Referring to FIGS. 22 and 23, the center clip 80 is positively secured to a head rail 82 or bottom rail by positive location of a protrusion 84 of the center clip with an aperture 86 or other locating device in the center of head rail 82. Alternatively, the center clip 80 could include and aperture that is positioned relative to a detent or tab located on the head rail. Further, any other mechanical means of locating the center clip 80 onto the head rail may be employed. In the preferred embodiment the center clip 80 is made of a resilient material such that the center clip 80 may simply be located in the center of the blind prior to sizing and maintained in place by the spring force of the center clip 80.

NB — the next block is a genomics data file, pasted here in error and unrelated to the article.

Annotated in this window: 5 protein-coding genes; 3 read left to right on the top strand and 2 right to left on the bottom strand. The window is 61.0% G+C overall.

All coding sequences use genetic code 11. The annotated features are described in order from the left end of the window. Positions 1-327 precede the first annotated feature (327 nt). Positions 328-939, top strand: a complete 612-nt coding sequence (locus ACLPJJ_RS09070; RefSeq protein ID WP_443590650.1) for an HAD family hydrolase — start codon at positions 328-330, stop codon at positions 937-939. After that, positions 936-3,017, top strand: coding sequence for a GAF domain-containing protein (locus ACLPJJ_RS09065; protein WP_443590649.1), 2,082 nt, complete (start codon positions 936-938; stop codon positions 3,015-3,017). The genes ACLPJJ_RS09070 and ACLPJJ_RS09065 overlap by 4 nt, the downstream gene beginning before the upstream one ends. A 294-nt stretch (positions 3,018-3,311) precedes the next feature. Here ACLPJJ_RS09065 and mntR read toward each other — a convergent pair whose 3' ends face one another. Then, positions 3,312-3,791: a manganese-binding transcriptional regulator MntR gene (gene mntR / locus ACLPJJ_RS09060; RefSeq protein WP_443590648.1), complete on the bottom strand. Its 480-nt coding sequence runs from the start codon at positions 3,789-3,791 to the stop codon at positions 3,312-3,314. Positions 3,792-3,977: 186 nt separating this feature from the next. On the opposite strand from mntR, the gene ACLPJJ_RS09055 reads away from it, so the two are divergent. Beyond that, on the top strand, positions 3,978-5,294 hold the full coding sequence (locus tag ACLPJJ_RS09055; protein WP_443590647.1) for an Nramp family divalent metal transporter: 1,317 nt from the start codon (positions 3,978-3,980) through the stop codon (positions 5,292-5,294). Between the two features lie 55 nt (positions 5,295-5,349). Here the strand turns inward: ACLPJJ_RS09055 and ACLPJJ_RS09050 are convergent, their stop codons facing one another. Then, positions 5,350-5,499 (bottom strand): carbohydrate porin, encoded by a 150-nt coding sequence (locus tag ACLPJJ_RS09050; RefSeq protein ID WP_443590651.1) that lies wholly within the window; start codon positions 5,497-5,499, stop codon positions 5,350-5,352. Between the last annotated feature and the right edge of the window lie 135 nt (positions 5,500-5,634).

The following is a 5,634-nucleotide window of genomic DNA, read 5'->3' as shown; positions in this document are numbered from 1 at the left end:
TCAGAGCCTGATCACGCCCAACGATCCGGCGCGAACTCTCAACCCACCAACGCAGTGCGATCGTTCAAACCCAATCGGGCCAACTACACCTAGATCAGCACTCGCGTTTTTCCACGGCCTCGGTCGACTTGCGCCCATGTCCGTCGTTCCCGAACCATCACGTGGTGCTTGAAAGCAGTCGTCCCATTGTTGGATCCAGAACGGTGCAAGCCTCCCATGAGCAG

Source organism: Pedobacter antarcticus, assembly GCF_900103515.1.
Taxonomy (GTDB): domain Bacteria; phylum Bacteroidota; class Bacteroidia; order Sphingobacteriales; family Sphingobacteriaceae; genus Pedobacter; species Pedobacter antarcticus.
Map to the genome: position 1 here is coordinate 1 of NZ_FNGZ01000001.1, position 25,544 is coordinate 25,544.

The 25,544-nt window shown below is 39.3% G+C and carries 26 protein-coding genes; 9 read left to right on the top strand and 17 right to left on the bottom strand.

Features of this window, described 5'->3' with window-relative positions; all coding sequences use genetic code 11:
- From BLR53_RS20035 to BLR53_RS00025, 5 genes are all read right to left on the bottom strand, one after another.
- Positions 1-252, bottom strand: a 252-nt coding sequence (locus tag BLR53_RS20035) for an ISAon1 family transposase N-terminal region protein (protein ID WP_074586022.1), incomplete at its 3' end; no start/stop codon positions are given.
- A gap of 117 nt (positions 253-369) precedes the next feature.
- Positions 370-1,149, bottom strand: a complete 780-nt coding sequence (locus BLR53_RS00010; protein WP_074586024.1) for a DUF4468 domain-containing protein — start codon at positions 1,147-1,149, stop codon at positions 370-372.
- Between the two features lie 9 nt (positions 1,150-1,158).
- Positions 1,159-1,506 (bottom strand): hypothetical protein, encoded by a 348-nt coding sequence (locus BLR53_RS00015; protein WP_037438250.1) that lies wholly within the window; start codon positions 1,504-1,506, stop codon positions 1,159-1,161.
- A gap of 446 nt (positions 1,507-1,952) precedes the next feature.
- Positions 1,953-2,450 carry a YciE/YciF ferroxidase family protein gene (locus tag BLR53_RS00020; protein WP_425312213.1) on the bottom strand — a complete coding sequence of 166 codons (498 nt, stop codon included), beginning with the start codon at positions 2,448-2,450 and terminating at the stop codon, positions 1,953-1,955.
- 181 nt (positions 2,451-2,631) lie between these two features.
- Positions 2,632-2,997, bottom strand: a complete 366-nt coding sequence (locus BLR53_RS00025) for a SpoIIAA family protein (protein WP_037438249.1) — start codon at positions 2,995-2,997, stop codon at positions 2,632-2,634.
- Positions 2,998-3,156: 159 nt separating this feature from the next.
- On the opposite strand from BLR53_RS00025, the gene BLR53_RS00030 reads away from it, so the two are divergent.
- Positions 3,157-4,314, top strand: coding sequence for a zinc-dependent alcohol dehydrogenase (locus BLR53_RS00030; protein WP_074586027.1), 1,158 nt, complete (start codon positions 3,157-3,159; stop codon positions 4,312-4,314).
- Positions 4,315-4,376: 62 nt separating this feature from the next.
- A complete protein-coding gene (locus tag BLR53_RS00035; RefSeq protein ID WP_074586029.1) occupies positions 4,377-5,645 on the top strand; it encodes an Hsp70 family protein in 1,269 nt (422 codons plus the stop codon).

As illustrated in FIG. 4, the pin locator 48 is positioned on the right side of the cutting center 10 and the center clip locator 50 is positioned on the left side of the cutting center 10. However, this orientation is for illustration purposes only. It is possible that cutting center 10 include two pin locators 48 on both the right and left sides of the cutting center or two center clip locators 50 on both the right and left sides of the cutting center 10. Any combination of locators 48, 50 may be employed depending on the type of locating system that is used to locate the actual products to be sized.

The pin locator as illustrated in FIG. 4 is slidably positioned relative to a cutting plane 88 (See FIGS. 10 and 11) of the first cutting station 16 by the first scale 70. The first scale 70 is located on the right side of a raised portion 90 proximate the rail 58. Similarly, the center clip locator 50 is slidably positioned relative to the cutting plane 92 (See FIG. 15) of the second cutting station 18 by the second scale 76.